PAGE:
Email trail shows how Anthony Fauci and Francis Collins distorted public views on COVID

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In January 2020, the scientific world was startled with the breaking news of a novel coronavirus. Thanks to a brave Chinese scientist, the DNA sequence of this virus was released to the world.

Upon reviewing this genome, several of the world’s top virology experts sent emails to Dr. Anthony Fauci, head of the National Institute of Allergy and Infectious Diseases, and Dr. Francis Collins, director of the National Institutes of Health. These emails suggest that scientific leaders believed the virus possessed features that looked engineered — several even believing there was a more than a 50% chance it had originated in a laboratory.

Then something astonishing happened. Over the next two months, many of these same scientists, federal grantees, completely reversed their opinion and stated in three separate scientific journal articles that the lab origin theory was impossible.

So, what changed their minds?

On Feb. 1, Dr. Fauci and Dr. Collins spearheaded a private, off-the-record teleconference with several of these scientists in an effort to influence them and reverse their opinion that “the genome is inconsistent with expectations from evolutionary theory” and may have been engineered in a laboratory. Six weeks later, a Nature Medicine article authored by some of these same scientists stated unequivocally that the novel coronavirus came from nature and a lab origin was out of the question. All the while, Collins, Fauci’s boss, encouraged Fauci in emails to squelch any ideas of a lab leak theory.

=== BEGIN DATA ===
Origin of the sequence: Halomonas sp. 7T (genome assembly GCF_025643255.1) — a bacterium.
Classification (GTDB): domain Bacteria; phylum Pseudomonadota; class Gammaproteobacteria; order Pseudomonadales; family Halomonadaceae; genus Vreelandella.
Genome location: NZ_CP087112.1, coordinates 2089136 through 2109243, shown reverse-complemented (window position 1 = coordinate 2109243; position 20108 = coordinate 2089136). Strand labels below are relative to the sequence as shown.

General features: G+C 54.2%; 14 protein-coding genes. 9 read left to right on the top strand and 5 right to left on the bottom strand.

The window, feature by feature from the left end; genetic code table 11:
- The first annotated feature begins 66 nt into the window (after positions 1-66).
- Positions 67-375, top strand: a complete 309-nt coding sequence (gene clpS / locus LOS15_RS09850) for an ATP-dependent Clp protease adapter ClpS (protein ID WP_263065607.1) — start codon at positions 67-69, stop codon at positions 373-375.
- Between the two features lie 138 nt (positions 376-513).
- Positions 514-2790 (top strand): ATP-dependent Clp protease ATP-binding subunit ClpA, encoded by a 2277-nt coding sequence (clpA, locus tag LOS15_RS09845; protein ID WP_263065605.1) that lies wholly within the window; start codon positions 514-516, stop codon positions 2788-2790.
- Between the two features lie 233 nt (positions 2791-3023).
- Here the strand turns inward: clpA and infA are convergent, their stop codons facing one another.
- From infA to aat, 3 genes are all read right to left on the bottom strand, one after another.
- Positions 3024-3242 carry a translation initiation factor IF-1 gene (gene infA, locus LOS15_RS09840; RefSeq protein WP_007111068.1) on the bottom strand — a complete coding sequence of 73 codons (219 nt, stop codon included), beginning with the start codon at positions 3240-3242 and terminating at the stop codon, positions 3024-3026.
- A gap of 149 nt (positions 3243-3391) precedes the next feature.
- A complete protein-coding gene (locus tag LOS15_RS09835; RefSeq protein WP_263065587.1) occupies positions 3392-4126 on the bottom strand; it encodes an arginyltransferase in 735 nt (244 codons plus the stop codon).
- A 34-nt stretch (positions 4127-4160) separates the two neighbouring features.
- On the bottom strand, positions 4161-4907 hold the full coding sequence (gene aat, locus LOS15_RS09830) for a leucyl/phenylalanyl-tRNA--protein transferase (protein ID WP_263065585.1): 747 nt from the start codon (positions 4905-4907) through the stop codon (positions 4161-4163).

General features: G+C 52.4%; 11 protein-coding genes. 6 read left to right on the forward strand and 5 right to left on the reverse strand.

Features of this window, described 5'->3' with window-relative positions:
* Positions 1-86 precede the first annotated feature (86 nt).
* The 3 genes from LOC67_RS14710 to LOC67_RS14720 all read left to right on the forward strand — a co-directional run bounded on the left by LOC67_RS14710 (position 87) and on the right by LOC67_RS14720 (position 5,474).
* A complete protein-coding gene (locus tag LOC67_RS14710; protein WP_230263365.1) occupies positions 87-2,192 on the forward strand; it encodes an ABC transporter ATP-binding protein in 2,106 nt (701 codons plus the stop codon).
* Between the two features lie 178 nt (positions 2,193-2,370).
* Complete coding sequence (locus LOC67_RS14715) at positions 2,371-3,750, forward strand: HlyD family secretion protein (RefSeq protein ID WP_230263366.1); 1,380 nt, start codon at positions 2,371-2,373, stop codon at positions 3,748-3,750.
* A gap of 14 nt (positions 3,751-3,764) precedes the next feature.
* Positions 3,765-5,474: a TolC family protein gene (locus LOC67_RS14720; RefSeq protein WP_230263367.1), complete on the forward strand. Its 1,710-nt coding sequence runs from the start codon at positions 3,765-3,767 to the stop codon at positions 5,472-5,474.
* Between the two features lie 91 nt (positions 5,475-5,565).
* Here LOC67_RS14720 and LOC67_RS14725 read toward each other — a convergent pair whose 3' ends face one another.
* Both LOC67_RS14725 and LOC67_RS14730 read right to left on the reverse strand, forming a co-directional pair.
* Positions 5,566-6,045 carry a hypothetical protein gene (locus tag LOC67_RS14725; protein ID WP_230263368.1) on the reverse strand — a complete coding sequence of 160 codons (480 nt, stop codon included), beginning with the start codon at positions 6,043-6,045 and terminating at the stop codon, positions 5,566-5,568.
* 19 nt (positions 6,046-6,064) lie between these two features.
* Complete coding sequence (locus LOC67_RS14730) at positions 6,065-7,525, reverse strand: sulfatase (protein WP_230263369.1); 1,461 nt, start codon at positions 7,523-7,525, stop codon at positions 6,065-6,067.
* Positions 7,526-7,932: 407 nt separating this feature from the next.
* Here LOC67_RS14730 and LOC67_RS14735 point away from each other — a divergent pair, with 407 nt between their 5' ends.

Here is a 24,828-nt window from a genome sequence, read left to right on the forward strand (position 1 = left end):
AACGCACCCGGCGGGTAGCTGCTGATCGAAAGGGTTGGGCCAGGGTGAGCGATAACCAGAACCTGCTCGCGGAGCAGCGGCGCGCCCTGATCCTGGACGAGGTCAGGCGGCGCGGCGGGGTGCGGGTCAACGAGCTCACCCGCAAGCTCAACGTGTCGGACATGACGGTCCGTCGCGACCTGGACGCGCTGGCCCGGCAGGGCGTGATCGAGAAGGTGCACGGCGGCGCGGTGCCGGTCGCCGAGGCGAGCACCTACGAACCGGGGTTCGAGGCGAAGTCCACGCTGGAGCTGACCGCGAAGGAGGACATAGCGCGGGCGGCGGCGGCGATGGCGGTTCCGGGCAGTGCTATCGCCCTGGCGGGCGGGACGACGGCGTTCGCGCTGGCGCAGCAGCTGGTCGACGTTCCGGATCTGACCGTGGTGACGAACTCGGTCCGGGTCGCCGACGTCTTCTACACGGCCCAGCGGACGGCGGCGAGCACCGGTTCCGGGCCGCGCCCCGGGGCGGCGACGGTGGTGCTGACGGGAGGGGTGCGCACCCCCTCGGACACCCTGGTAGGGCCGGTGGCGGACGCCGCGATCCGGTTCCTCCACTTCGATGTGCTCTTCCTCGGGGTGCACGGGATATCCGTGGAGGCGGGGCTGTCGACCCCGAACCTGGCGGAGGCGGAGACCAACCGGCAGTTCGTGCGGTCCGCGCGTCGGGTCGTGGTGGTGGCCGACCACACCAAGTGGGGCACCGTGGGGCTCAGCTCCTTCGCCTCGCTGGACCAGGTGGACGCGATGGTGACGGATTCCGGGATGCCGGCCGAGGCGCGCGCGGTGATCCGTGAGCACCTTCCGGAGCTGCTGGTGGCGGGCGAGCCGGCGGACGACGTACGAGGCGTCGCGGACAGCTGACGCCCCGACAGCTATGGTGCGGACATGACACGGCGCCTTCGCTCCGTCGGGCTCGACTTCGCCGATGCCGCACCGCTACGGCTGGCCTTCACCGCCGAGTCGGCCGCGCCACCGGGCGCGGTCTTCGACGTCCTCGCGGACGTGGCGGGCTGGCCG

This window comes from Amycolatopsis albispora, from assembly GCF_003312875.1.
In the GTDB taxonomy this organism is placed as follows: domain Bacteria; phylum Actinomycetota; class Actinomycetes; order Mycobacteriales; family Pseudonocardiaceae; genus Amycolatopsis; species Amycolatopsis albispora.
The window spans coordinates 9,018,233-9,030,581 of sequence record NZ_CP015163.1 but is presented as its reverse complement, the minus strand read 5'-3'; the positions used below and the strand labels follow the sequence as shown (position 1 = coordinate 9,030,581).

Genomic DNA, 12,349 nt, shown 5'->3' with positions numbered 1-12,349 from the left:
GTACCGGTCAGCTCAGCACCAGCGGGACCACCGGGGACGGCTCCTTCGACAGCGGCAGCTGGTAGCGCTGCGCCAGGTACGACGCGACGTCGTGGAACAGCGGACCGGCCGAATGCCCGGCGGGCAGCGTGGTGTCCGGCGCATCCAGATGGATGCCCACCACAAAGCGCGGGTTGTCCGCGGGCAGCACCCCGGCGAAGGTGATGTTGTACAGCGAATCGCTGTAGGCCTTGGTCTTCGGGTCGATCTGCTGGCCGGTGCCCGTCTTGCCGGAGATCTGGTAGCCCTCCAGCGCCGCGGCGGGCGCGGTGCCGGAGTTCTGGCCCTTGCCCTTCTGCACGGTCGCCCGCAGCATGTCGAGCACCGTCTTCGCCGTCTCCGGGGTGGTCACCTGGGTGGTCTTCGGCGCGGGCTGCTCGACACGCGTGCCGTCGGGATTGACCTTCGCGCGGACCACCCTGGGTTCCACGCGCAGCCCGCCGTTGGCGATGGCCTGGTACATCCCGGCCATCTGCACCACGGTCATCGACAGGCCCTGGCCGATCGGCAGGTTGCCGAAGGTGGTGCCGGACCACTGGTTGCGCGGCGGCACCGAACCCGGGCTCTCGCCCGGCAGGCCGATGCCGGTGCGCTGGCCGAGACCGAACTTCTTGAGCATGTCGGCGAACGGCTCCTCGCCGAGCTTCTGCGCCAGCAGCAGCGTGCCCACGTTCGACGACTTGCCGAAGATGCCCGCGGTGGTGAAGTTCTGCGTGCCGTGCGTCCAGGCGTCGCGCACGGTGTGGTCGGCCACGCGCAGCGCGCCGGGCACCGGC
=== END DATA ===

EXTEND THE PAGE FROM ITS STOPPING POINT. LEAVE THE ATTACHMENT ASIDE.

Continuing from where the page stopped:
Another letter published on Feb. 26 in Emerging Microbes and Infections cited “no credible evidence supporting claims of the laboratory engineering” of the virus. However, emails between two of the authors on Feb. 16 had stated, “We cannot rule out the possibility that it comes from a bat virus leaked out of a lab.” Coincidentally, since the publication of their article, the authors have received over $15 million in federal research dollars from Fauci and Collins.

A third letter, published in The Lancet in late February 2020 by 27 scientists and public health professionals, condemned “conspiracy theories suggesting COVID-19 does not have a natural origin.” Sure enough, reports later showed 26 of those scientists have ties to researchers at the Wuhan Institute of Virology. Certainly, these ties call into question their impartiality. Ten of the authors of the Lancet letter have close ties to EcoHealth Alliance, a U.S. nonprofit group spearheaded by Peter Daszak, which studies emerging infectious diseases utilizing taxpayer funds. The money comes from grants that the likes of Fauci and Collins provide, as well as the Department of Defense. Annual grant reports provide evidence that EcoHealth Alliance and its sub-awardee, the Wuhan Institute of Virology, were engaged in gain-of-function research, of which the NIH may not have been fully aware.